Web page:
The forbidden voyage

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Greenwood Press, Jun 1, 1975 - History - 281 pages
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Read it. It's a bit dry in parts, and you may be a little disappointed if you were drawn in by the lurid title. But read it. All about Earle Reynolds and his family who sailed into a restricted area in the southern Pacific to protest above-ground atomic bomb testing in the 1950s. Having just finished reading it (well, I'm down to the last several pages), I consider myself to be a lot more enlightened about a lot of things. This book illustrates just one of the ways that we, the American people have all been handed a bill of goods, have been required to finance something that in no way is beneficial to our well-being. After Reynolds' arrest on the high seas, there were subsequent legal battles that frankly embarrassed our government. I hope you'll read this and get pissed-off as I did. Also read Albert Bigelow's Voyage of the Golden Rule. By the way, and I don't mean to brag (well, yeah I do), but I was somebody who had the privilege of crewing aboard the Golden Rule this past summer of 2017, from Eureka to San Francisco. So, in at least a tangential way, I'm a part of the legacy of all this. Except I did it the safe way, dispensing with all the troubles with federal courts and jails and all that.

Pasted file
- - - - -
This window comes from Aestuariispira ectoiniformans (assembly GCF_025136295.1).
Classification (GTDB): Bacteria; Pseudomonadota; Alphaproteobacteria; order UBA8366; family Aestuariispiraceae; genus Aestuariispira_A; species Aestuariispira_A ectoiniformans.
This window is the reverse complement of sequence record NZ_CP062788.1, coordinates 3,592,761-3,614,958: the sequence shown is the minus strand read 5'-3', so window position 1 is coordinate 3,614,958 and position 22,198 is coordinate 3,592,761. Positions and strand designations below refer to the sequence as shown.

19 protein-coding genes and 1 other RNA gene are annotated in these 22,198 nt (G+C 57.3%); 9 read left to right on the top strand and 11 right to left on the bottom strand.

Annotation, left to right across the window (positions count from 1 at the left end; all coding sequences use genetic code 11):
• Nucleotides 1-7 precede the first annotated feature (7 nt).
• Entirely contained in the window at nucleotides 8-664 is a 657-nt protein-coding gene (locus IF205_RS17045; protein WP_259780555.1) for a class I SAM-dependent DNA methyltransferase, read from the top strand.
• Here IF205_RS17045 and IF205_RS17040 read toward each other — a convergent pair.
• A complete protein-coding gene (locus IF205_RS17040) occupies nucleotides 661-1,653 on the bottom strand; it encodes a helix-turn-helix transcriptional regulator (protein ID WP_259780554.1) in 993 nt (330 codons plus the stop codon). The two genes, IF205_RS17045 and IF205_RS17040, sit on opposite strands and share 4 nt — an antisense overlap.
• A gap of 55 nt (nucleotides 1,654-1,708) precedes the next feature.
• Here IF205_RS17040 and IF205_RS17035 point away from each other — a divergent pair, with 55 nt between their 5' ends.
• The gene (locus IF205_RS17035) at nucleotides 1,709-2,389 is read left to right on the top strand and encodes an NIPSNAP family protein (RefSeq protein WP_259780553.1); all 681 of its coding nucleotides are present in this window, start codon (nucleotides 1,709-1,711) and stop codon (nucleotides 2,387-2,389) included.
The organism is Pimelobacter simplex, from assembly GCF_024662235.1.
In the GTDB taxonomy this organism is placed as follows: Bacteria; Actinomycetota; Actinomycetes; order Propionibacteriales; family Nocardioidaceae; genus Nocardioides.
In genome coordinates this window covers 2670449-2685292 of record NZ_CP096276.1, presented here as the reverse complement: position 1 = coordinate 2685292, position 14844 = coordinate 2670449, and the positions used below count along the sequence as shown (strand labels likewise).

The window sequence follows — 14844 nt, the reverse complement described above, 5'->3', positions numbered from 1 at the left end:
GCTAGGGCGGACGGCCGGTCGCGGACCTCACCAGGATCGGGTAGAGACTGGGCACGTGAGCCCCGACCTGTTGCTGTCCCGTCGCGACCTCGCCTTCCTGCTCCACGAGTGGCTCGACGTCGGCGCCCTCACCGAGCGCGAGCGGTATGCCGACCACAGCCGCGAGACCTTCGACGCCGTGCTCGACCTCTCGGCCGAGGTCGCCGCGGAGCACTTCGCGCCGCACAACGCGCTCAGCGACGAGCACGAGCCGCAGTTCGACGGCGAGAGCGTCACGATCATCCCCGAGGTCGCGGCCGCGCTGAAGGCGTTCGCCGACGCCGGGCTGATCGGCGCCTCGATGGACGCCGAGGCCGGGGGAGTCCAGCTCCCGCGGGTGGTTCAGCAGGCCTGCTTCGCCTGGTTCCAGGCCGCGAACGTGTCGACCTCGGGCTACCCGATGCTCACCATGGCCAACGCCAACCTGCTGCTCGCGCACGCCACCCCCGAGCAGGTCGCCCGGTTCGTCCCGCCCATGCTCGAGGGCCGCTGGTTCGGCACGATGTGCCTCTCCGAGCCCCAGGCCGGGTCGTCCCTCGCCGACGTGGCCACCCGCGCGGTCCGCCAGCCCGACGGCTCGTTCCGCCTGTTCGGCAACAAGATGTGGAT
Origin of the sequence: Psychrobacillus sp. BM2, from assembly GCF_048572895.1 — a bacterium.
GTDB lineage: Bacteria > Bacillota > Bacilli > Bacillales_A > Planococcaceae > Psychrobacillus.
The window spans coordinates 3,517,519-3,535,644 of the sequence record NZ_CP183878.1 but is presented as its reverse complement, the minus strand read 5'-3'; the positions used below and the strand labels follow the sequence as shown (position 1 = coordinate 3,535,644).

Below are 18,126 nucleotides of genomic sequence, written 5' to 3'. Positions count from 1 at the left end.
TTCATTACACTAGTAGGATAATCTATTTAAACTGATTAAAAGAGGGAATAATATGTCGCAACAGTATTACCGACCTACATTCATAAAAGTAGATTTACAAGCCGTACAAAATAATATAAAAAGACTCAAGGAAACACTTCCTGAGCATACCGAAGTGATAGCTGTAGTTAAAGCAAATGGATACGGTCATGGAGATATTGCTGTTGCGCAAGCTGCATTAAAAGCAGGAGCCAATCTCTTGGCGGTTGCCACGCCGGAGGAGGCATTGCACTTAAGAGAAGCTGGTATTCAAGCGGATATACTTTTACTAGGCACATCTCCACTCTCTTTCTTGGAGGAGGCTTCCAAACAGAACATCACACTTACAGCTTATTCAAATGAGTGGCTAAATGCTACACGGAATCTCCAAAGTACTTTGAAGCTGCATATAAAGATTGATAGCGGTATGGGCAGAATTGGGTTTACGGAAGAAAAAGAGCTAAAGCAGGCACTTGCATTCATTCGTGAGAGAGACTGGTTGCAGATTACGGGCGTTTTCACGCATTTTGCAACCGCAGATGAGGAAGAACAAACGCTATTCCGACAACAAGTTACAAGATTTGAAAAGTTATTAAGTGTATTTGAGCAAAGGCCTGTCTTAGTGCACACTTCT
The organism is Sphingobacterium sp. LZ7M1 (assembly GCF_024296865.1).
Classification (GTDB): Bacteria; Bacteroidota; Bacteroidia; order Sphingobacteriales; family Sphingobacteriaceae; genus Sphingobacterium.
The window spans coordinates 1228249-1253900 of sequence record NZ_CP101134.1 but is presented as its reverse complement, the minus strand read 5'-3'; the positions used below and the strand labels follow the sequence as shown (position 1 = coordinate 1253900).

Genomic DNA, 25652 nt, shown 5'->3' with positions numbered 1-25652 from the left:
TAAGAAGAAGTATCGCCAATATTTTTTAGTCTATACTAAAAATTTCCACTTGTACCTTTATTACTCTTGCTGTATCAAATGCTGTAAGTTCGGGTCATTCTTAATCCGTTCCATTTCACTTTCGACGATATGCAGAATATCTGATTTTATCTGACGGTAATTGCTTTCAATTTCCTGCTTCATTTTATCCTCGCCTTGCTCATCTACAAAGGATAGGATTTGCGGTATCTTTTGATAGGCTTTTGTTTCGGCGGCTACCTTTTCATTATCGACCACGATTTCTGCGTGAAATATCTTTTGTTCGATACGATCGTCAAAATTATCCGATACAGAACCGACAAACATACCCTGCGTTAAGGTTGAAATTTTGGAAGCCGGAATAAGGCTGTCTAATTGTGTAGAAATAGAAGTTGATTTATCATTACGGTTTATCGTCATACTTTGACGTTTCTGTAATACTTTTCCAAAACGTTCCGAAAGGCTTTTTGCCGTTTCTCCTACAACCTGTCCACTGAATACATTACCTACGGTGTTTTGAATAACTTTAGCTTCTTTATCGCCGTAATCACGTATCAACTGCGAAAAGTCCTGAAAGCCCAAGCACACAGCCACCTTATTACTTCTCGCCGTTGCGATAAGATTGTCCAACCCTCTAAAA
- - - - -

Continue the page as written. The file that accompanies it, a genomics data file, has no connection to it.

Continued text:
Contents

Section 1
3
Section 2
58
Section 3
58
Copyright

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About the author (1975)

DONALD MARTIN REYNOLDS teaches art history at Columbia University. A frequent lecturer to corporations and civics groups, he is also the author of numerous books and articles on art and architecture. Dr. Reynolds is Founder/Director of The Monuments Conservancy, and in 1991 he established the Annual Symposium on Public Monuments, funded by the Samuel Dorsky Foundation.

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